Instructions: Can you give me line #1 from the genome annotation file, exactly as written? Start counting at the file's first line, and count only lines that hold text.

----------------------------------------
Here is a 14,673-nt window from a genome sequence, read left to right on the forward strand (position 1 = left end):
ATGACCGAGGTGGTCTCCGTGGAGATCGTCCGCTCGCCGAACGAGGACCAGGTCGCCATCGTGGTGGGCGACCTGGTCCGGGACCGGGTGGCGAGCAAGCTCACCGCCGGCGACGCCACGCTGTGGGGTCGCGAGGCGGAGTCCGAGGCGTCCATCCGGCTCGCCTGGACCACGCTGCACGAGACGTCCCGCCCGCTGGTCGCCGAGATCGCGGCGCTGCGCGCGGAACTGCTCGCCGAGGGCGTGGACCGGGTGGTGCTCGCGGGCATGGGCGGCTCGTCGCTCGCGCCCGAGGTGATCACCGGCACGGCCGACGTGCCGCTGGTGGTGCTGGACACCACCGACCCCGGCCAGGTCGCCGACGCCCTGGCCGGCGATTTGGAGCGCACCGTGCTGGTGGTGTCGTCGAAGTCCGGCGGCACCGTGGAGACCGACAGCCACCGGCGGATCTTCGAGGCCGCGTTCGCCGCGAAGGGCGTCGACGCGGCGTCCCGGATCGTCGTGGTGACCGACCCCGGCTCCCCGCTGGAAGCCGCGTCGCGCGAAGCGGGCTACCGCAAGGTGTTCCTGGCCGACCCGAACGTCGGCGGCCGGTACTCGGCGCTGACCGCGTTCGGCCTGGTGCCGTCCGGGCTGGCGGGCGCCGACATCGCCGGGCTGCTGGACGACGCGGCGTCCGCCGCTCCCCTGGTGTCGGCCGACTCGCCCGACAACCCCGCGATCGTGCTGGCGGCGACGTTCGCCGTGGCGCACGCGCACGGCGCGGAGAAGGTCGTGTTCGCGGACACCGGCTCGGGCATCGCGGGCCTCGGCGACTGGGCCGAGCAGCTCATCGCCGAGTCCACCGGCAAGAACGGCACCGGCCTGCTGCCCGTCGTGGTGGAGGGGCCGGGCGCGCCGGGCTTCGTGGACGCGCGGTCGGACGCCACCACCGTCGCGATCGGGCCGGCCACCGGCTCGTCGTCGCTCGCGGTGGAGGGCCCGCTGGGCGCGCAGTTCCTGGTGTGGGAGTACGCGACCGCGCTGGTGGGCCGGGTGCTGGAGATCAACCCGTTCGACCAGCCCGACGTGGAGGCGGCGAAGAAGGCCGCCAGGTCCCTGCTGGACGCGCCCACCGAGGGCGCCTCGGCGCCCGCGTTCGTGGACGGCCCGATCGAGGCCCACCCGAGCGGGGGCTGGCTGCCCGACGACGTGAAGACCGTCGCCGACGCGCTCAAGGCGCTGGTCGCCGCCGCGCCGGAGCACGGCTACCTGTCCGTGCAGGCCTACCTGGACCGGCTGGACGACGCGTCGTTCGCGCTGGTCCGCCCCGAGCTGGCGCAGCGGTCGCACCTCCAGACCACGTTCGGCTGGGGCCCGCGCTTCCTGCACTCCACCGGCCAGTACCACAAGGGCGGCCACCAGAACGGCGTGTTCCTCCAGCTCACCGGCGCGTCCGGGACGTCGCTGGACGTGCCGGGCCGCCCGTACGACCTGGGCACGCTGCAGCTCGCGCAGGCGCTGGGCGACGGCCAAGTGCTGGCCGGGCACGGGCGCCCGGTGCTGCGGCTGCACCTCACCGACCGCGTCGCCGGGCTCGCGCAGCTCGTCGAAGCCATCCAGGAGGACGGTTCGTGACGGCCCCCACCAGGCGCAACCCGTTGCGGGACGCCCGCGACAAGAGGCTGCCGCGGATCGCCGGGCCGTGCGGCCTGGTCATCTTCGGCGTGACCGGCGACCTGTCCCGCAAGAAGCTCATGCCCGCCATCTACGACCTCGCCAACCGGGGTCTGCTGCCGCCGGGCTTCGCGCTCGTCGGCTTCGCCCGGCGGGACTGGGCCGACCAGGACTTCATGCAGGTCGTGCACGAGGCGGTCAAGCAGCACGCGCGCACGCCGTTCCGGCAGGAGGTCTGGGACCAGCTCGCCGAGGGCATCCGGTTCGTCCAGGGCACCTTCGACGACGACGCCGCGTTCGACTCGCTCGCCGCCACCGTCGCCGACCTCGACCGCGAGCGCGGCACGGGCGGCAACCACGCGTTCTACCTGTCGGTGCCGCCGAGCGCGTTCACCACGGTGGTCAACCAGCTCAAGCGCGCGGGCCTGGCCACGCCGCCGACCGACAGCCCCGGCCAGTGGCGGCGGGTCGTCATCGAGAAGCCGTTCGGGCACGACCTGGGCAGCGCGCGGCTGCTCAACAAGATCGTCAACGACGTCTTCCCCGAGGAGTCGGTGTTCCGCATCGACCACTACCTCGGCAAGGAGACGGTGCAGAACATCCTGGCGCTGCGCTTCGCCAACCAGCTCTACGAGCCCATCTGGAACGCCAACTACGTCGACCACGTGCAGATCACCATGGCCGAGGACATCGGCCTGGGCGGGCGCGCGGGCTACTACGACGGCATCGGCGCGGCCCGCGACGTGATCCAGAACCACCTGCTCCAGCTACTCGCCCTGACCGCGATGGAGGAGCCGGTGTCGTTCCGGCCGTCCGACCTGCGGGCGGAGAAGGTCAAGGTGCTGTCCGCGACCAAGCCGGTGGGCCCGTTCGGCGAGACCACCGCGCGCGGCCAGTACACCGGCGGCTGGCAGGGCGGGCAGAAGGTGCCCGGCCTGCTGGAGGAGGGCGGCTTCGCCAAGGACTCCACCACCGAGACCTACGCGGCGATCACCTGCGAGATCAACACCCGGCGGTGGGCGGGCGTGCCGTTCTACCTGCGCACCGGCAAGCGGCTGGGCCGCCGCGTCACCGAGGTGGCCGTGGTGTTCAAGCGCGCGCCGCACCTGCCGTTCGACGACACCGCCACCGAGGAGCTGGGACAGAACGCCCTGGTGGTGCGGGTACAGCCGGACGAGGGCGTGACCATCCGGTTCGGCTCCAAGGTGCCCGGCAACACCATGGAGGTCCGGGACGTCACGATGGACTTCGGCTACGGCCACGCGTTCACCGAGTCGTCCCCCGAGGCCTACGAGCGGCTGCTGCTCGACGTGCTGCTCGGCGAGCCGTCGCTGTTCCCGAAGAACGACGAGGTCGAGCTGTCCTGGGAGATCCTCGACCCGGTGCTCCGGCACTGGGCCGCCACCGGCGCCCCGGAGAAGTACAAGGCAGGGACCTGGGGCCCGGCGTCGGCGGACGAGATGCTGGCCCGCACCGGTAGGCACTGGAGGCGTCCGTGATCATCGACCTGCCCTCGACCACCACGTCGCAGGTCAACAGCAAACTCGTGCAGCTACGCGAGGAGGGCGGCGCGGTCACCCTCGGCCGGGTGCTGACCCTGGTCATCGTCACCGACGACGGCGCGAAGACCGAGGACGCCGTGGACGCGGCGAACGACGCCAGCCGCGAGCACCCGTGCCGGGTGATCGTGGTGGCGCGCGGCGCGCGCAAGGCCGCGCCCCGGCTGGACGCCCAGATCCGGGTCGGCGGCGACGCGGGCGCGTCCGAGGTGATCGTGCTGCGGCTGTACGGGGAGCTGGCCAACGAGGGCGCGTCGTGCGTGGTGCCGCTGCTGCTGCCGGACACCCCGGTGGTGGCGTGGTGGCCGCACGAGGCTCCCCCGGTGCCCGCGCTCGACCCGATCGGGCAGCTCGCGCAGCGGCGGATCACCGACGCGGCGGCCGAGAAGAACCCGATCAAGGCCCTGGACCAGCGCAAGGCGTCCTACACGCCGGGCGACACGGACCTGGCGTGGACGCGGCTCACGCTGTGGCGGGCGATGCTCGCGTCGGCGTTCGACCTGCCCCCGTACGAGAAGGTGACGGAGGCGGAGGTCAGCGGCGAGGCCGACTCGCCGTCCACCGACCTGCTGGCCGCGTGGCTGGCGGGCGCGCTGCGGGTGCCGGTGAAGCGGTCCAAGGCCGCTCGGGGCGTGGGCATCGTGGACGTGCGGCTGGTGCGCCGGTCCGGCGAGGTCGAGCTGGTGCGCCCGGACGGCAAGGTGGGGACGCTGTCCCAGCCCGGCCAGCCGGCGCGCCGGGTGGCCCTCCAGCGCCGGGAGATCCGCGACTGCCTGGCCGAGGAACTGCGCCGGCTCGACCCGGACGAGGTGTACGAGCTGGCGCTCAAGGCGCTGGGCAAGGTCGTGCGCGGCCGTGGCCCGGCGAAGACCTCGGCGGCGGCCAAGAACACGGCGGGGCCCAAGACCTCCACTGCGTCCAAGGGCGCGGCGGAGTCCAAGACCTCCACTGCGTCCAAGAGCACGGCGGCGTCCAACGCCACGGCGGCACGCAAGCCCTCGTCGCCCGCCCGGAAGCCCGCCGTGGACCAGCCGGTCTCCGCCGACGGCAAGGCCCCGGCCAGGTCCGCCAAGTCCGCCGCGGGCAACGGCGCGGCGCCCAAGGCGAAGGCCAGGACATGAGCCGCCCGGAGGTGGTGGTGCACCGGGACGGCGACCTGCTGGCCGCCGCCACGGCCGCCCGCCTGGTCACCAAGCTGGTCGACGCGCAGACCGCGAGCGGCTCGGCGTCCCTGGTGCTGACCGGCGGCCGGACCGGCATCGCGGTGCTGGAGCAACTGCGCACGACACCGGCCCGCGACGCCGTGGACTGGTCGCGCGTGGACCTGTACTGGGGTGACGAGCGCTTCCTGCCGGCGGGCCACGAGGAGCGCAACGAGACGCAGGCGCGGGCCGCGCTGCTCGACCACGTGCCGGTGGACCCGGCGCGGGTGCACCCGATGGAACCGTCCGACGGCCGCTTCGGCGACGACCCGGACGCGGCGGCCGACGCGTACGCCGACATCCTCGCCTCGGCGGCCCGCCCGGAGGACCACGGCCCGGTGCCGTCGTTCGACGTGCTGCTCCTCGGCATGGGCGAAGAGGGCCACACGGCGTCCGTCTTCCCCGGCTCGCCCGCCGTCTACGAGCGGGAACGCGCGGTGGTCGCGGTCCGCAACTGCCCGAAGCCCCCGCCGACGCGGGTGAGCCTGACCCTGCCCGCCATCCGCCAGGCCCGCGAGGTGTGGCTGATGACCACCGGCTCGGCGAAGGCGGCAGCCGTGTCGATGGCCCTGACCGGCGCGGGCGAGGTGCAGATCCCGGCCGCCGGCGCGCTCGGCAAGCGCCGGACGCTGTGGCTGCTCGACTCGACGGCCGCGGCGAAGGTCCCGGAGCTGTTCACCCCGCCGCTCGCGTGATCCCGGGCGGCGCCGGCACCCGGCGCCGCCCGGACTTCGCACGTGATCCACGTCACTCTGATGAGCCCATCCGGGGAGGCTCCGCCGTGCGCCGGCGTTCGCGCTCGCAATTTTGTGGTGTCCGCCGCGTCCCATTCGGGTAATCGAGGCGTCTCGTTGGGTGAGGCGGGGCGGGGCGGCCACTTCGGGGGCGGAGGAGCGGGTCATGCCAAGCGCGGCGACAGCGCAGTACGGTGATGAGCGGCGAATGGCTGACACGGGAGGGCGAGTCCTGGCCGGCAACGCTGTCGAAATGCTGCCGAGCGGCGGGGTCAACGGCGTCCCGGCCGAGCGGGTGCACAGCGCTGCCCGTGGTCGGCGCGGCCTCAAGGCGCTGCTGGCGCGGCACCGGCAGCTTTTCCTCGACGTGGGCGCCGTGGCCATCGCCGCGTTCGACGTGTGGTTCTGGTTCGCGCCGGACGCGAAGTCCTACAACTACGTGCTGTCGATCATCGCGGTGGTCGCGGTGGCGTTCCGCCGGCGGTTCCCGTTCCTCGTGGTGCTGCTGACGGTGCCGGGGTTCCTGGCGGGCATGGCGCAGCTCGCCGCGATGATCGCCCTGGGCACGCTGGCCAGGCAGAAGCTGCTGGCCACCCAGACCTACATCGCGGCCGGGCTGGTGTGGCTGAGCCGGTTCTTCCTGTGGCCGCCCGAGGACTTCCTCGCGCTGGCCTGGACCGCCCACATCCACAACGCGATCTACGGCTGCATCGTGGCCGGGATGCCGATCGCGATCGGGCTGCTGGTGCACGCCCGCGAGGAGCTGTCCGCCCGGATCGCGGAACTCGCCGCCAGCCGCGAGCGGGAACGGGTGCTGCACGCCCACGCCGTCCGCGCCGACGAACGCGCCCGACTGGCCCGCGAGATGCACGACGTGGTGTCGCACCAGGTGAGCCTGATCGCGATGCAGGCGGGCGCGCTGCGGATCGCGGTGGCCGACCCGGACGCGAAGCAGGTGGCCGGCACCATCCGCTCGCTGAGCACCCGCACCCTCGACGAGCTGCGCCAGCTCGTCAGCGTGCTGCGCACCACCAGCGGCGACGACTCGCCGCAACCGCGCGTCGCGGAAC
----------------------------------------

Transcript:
Here is a 14,673-nt window from a genome sequence, read left to right on the forward strand (position 1 = left end):